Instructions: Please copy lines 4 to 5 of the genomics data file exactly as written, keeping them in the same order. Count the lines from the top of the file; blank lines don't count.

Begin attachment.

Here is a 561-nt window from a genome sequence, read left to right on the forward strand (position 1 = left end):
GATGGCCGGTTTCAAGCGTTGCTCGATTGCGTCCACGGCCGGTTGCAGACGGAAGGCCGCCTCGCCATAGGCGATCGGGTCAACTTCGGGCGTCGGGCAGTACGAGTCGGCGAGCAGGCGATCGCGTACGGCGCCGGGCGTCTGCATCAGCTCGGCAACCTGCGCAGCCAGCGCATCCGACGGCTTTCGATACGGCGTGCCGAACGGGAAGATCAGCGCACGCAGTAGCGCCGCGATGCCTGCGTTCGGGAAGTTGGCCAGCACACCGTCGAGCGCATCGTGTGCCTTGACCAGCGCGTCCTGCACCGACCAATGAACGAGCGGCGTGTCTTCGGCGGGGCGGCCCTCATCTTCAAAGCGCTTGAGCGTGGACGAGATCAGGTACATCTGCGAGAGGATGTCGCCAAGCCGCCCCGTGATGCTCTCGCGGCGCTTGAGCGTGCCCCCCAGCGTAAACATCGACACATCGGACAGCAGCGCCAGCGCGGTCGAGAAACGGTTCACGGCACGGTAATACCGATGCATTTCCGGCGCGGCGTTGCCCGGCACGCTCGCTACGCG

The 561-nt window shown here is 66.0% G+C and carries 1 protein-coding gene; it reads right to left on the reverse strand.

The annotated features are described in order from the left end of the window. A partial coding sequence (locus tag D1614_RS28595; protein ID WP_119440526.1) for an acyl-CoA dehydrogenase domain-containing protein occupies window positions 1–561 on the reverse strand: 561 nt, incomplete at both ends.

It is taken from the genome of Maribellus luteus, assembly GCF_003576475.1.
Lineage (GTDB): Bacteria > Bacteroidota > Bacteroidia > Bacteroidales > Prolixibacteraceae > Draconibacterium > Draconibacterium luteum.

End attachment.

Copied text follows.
The annotated features are described in order from the left end of the window. A partial coding sequence (locus tag D1614_RS28595; protein ID WP_119440526.1) for an acyl-CoA dehydrogenase domain-containing protein occupies window positions 1–561 on the reverse strand: 561 nt, incomplete at both ends.

It is taken from the genome of Maribellus luteus, assembly GCF_003576475.1.